You need something to spread first. She is symptomless and never even went to a country that has any current cases of ebola.

Time to stop the hysteria

Since AUGUST..... that is not very long ago.

KimPossible's picture
Offline
Last seen: 1 week 4 hours ago
Joined: 05/24/06
Posts: 3475

"Rivergallery" wrote:

#1 - my teachers came after school. There are also tutors available in many cases.

In this country it is totally inaccurate to assume that because you had this when you were a child in your district that it would be obviously available where this girl is.

#2 - IT was an attack as she brought personal life into debate.. that is a ad hominum attack.. and has nothing to do with the debate.

Sure it does, the fact that you have less exposure to the public school system as it is today is an explanation as to why you think some things should be so easily accessable that are not. Now if she brought up something completely unrelated to the discussion...then i'd agree with you, but this is a valid point.

I attended public school.. I missed many days.. (I brought that into the debate). Want a couple more personal proofs? My grandmother was a teacher, my mother also and a tutor, I worked in the public school, and was a teacher at a preschool. Need more? I have great friends using online public school.. In our state we have two online public school options. There are also the non-public school options which I didn't bring up.. but that would feasibly keep her up educationally. Another one? MY best friends son just missed 3 weeks of school due to an emergency medical issue.. He is loving to return and his education is FINE... why? #1 beginning of the year like I mentioned #2 his parent and teacher have great communication and work was sent home to keep him on track.

Then why with all this supposed knowledge would you think that these experiences are transferrable to every school district. If you know so much about our school system, you must realize that distrct A != district B....

it all depends on states, funding, budgets, socio economic status of the town, and school policies. I can tell you that the experiences you have provided do NOT mean that those resources or experiences are available to every student in this country. Not even close.

Get over yourselves and the attacks.. I know what I am talking about.. debate facts not the person... Not sure why Missy allows this but maybe it will take a note to her AGAIN.

I don't care if you homeschool or not really...you are simply incorrect to assume all the things you are assuming.

KimPossible's picture
Offline
Last seen: 1 week 4 hours ago
Joined: 05/24/06
Posts: 3475

"Rivergallery" wrote:

Since AUGUST..... that is not very long ago.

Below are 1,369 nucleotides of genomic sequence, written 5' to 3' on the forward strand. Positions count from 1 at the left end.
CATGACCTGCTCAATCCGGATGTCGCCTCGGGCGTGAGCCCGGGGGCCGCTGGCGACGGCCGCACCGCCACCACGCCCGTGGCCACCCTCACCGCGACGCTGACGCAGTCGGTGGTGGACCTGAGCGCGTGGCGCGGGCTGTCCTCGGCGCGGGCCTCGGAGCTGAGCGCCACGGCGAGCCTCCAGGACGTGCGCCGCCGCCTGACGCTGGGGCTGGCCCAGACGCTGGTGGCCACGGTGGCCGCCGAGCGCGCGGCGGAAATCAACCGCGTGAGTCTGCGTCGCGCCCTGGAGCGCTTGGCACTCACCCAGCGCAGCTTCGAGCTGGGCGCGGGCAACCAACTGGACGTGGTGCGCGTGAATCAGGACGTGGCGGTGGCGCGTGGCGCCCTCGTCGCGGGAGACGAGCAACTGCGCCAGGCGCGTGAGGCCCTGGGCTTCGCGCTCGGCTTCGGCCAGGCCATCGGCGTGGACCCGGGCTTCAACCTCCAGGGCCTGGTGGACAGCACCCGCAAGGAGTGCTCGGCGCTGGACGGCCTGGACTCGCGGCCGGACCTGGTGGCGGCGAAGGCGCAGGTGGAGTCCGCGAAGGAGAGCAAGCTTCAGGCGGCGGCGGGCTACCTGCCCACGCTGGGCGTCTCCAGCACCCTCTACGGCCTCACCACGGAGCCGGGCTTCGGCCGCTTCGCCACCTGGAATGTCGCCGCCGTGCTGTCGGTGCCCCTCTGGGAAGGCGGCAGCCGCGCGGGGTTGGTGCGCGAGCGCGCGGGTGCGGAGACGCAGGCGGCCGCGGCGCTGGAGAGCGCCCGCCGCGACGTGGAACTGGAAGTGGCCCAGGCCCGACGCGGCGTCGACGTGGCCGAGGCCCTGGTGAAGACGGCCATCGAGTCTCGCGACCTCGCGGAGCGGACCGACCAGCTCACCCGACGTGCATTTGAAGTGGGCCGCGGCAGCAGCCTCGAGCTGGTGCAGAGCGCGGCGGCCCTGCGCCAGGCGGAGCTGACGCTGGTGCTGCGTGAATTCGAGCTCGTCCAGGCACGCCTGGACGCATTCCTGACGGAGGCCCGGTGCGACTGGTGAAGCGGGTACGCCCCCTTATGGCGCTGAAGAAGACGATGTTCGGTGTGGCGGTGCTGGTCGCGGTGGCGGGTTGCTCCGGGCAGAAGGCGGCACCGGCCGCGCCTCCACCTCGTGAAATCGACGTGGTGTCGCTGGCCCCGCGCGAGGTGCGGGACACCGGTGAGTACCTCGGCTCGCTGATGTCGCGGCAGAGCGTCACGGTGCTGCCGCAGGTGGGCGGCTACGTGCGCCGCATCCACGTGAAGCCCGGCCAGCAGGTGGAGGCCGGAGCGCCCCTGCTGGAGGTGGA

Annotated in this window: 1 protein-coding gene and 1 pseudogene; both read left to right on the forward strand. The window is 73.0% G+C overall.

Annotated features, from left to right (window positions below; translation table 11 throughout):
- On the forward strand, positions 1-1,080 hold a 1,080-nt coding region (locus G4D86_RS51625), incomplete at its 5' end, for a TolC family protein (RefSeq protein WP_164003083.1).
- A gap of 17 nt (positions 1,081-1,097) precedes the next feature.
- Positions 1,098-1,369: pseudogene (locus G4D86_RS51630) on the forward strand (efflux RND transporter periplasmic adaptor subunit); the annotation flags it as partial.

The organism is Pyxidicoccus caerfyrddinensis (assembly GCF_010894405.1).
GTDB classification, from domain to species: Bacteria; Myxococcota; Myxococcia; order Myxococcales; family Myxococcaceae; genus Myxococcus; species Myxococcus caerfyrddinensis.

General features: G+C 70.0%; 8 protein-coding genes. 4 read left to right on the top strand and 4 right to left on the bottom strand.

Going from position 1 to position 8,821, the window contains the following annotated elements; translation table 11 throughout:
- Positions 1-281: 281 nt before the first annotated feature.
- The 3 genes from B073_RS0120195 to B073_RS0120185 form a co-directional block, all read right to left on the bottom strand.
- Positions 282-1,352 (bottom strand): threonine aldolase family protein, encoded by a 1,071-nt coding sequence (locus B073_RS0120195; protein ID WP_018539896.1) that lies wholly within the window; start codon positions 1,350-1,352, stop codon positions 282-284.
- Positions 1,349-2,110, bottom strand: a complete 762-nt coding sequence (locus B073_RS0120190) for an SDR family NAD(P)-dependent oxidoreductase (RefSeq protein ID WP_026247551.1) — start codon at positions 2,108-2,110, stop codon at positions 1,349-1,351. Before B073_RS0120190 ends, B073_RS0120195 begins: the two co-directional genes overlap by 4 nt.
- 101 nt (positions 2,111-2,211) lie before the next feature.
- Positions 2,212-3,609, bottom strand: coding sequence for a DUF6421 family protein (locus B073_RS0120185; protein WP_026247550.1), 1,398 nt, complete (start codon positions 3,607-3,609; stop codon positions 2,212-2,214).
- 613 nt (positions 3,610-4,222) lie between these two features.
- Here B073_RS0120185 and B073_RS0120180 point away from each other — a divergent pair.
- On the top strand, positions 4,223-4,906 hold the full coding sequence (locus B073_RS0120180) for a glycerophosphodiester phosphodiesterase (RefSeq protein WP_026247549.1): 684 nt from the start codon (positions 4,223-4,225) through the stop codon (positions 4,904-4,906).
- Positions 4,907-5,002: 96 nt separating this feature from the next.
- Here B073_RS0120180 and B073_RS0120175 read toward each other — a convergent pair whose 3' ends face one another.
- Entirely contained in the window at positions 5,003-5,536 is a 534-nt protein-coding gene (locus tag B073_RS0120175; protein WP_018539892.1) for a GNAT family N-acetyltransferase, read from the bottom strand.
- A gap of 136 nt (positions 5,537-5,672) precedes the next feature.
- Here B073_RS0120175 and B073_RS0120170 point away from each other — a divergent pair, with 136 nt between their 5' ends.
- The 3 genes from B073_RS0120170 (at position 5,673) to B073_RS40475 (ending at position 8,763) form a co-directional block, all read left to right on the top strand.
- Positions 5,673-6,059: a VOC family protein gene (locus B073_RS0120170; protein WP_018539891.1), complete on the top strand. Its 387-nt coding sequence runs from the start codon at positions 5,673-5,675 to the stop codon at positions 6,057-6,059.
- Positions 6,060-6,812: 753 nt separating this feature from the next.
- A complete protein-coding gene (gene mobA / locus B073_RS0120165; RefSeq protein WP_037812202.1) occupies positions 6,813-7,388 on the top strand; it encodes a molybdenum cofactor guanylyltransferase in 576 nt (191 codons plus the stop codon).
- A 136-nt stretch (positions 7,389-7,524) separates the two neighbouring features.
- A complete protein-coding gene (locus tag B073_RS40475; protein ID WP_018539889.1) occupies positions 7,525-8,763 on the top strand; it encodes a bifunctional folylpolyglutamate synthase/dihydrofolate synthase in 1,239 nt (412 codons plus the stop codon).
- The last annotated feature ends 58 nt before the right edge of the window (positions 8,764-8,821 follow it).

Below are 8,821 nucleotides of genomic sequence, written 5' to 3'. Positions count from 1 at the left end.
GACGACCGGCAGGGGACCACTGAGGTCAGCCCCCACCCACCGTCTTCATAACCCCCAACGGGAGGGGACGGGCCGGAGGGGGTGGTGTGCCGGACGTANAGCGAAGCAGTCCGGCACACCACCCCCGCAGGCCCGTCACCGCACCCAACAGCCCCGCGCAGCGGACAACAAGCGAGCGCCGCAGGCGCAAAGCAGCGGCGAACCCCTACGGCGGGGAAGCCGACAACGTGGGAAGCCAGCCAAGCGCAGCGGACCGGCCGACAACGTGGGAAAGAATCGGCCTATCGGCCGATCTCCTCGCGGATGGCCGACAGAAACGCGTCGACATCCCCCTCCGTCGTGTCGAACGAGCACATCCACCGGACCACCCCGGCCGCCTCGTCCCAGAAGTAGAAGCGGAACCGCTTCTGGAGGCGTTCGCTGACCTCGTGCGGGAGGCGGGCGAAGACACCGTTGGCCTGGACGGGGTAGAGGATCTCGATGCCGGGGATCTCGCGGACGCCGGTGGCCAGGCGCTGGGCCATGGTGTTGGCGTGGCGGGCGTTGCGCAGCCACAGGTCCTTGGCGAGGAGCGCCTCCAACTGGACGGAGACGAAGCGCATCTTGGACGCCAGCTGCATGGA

And this scientifically means....what?

This post screams of panic and hysteria.

KimPossible's picture
Offline
Last seen: 1 week 4 hours ago
Joined: 05/24/06
Posts: 3475

Also, as a homsechooler, i would think you would be the first to acknowledge that every student is different. So I'm not sure what your friends 8 year old son has to do with this. And thats not an attack, i think thats one of the great things about homeschooling.

Plus its one thing to miss school because you actually have a medical condition....as oppose to missing school because irrational parents are freaking out about a disease you don't actually have.

Maybe they should just keep their kids home instead.

ETA: Yep, actually i think that is what should have happened. The district should have put out a very clear and scientifically factual letter explaining why this child is safe to attend school and given any parent who is still freaked out about it the option to keep their kid home for 21 days...let them be the ones who suffer the consequences...especially if those consequences are 'no big deal'.

GloriaInTX's picture
Offline
Last seen: 2 weeks 2 days ago
Joined: 07/29/08
Posts: 4230

In this case I think this child should be allowed to go to school. Especially since the whole country she visited has had no cases for more than 21 days, so there is no more chance of her being infected than any other child at the school.

Rivergallery's picture
Offline
Last seen: 1 year 8 months ago
Joined: 05/23/03
Posts: 1301

"KimPossible" wrote:

In this country it is totally inaccurate to assume that because you had this when you were a child in your district that it would be obviously available where this girl is.

Sure it does, the fact that you have less exposure to the public school system as it is today is an explanation as to why you think some things should be so easily accessable that are not. Now if she brought up something completely unrelated to the discussion...then i'd agree with you, but this is a valid point.

Then why with all this supposed knowledge would you think that these experiences are transferrable to every school district. If you know so much about our school system, you must realize that distrct A != district B....

it all depends on states, funding, budgets, socio economic status of the town, and school policies. I can tell you that the experiences you have provided do NOT mean that those resources or experiences are available to every student in this country. Not even close.

I don't care if you homeschool or not really...you are simply incorrect to assume all the things you are assuming.